What movie can you watch over and over and never get tired of? Mine is "Mildred Pierce," Joan Crawford's character is a strong, independent woman who so fiercely loves her daughter that she'll even take the blame for a murder. I just love this movie!
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It's funny that nobody seems to have mentioned the movie so often called the best ever made. That would be Citizen Kane, of course. I have watched it probably eight or ten times and could watch it again--but I don't know whether I could keep watching it over and over. Another classic which I have watched more times than I can count is The Third Man. It seems that most really good movies have really good music to go with them. (That is the case with Butch Cassidy and the Sundance Kid.) The Third Man uses that eerie zither music throughout. Carol Reed just happened to discover the zither player when he visited Vienna to look for places to shoot scenes. I think Carol Reed also discovered that big ferris wheel and added it to the script. Trevor Howard was very good in that film as the British intelligence officer. Trevor Howard starred in Brief Encounter, which also happens to have an excellent music background consisting of Rachmaninoff's Second Piano Concerto.
But I started to write this answer because I wanted to name one of my all-time favorites which nobody mentions. That is Midnight Cowboy. There again the music track contributes greatly to the whole production. "I'm goin' where the sun keeps shinin' through the pourin' rain..."
One film and can watch and have watched many times is Butch Cassidy and the Sundance Kid, starring Paul Newman and Robert Redford. That long chase scene, beginning with the lawmen jumping off the train on their horses and ending with the two fugitives jumping off the cliff into the river, is really gripping. And the continuity is good. The chase scene leads heroes to decide to move to Bolivia.
Another film I have seen many times is Three Days of the Condor, starring Robert Redford. In the opening scenes the Redford character just happens to go out to get lunch for everybody and when he comes back he finds they have all been murdered. It is uncanny.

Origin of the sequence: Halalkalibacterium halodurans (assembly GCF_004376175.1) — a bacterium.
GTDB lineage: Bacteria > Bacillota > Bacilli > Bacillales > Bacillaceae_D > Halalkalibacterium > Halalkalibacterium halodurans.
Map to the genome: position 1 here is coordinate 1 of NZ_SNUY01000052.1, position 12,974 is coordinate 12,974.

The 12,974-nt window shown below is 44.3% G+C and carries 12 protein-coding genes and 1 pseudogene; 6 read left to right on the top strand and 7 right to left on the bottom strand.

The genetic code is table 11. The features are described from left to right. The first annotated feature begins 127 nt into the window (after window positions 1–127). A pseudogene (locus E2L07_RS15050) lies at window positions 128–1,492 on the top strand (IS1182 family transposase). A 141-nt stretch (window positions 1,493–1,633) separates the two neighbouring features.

But I also like intellectual films like many of those by Ingmar Bergman, including Winter Light, The Silence, Through a Glass Darkly, The Seventh Seal, Wild Strawberries, and others.
I find it difficult to enjoy really old movies because everything in them looks so primitive. I am not a connoisseur of movie history or anything like that. It seems to me that a big change in movie making took place around the 1940s. The photography became much better, and so did the sound quality. In the old days they had only one big camera and everything had to be shot indoors because they needed complete silence except for the actors speaking their dialogue. I think there was only one microphone suspended above the actors and out of sight. The actors typically took places so that they would all be facing the one camera, and they "projected" their voices as actors do on the stage. All the old movies, of course, were shot in black and white, and they often look grainy. The so-called production qualities bother me so much that I can't enjoy pictures like those of the Marx Brothers.
Then Hollywood developed better cameras and better film at the same time. They developed the technique of shooting with several cameras and then splicing the best clips together. They can also jump back and forth between the actors, so that we see can see the faces of the different individuals when they are speaking or when they are betraying some thought or emotion with their experession. Film editors became more important. So did dubbing specialists.
So did writers, for that matter. Earlier filmgoers were not so discriminating (after all, they often only paid a nickel), but as better educated people started going to the movies the filmmakers realized that they had to have better writers as well as better directors. That was when they began importing good writers such as Dashiell Hammett, Dorothy Parker, Robert Benchley, F. Scott Fitzgerald, and many others from the East Coast. They wanted good dialogue. Raymond Chandler worked with Billy Wilder on the script of Double Indemnity because Wilder was a real pro as a movie maker but Chandler could write excellent dialogue. (I would say that Double Indemnity, starring Barbara Stanwyck, Fred MacMuirray, and Edgar G. Robinson, is one of the oldies I could watch over and over again, and that I really don't care much for movies that are older than that. That classic film was made in 1944.)
Dashiell Hammett's novels were very popular in Hollywood because he wrote such good dialogue. They made three different versions of his book The Maltese Falcon, but the only good one was the one starring Humphrey Bogart, Mary Astor, Peter Lorre, and Sydney Greenstreet. That film was made in 1942. Another great 1940s film is The Big Sleep, based on a novel by Raymond Chandler. One of the greatest American writers worked on the script for that film. He was William Faulkner.